Any student who was absent must attend tutorials the following day in order to receive instruction, so as not to fall behind in his/her missing assignments.

Be on Task

Listen and follow directions. Be prompt, attentive, and participate in class. Try to do your best at all times!

Be responsible

Any student who does not complete the homework will be required to stay for the day the homework was due to complete missing homework to provide content reinforcement needed.

Be safe

Any running or other safety violation will result in after school detention. Time to be determined by the teacher.

Be Courteous

Follow the Golden Rule; treat others as you wish to be treated.

Do not use inflammatory or offensive language, sarcasm, or raised voices.

Be responsible for your own learning.

Come to class prepared in every way to learn and participate. Work quietly.

Always do your best.

Have pride on all you do, and Never give up!

Turn off and put away any personal electronic device.

The learning process requires a distraction-free learning environment.

 

Be Positive, Productive, Polite, Prepared, and ResPectful  (the 5 Ps).

 

Why is this class important to me?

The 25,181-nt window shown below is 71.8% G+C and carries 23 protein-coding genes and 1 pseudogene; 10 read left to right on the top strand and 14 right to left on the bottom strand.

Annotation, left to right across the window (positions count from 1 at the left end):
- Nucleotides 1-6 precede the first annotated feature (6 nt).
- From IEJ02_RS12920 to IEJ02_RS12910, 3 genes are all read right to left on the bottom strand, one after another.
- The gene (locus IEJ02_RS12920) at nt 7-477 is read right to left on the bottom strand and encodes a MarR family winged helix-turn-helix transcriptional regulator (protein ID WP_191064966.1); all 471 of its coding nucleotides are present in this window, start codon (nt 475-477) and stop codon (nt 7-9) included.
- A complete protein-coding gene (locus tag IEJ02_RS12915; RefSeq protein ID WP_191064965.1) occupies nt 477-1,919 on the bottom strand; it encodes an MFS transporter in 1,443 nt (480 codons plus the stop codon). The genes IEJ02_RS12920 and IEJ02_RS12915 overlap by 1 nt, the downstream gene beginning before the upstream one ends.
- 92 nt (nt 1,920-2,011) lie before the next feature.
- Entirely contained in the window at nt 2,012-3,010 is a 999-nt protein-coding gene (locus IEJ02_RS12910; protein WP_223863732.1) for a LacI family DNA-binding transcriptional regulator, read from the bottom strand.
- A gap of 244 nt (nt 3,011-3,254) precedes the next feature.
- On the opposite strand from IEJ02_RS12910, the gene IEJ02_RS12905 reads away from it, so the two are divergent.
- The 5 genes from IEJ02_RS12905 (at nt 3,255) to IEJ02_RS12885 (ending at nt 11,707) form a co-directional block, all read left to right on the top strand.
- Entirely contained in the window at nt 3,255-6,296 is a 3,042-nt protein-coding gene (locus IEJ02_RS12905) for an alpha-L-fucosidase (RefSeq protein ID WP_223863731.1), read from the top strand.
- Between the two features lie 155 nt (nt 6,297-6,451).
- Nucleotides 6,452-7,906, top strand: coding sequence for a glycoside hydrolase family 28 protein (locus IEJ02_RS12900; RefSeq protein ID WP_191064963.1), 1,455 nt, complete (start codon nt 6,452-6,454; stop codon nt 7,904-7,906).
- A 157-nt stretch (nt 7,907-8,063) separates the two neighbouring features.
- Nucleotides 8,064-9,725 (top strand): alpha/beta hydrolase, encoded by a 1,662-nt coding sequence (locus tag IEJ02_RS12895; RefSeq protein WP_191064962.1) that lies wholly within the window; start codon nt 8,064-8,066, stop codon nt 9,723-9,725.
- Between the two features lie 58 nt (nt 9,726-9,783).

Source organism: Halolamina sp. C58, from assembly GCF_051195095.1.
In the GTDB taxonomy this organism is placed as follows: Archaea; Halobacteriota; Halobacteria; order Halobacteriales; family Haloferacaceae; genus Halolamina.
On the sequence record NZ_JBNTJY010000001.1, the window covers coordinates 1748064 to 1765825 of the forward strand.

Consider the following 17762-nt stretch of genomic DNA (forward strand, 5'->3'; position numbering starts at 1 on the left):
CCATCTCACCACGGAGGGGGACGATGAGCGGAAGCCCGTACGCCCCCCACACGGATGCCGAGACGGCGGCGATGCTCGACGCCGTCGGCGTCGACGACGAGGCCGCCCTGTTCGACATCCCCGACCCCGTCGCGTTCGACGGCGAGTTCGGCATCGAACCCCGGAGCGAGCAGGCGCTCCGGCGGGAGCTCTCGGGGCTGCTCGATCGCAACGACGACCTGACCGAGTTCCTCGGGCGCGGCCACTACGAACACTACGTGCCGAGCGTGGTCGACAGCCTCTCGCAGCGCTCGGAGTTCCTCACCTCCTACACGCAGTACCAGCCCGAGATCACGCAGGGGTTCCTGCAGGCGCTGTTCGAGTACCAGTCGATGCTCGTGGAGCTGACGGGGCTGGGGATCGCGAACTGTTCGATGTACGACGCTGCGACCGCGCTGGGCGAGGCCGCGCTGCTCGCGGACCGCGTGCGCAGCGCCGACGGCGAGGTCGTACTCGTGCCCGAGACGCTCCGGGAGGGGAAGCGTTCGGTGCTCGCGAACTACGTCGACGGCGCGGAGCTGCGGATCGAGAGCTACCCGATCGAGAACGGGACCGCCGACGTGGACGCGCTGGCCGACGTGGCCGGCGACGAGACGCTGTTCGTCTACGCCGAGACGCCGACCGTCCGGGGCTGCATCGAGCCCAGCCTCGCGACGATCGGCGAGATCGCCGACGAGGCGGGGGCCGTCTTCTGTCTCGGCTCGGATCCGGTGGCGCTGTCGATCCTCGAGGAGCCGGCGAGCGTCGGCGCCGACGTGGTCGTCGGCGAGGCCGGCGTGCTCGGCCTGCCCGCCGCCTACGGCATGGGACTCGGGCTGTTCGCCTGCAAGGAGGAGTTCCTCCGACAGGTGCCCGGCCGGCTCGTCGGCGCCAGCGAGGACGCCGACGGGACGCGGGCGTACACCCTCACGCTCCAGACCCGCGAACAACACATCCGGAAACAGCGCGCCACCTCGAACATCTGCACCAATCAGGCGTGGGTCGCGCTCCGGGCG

Math is incredibly important in our lives. Math is used in everyday life. mathematics gives us the critical ability to learn and think logically. Math skills are important for all kinds of jobs, from retail cashier to stockbroker. For many jobs, using math is a daily part of the work.

Students will become adults who will use math in their jobs. All kinds of careers use math; for example electronics, civil and structural engineering,  accountants, doctors, bankers, meteorologists, game designers, robotics designers, and even mothers use math.

What are we learning in this class?

The major math strands for seventh-grade curriculum are number sense and operations, arithmetic with negative numbers, algebra basics, proportions, geometry and spatial sense, measurement, and data analysis and probability.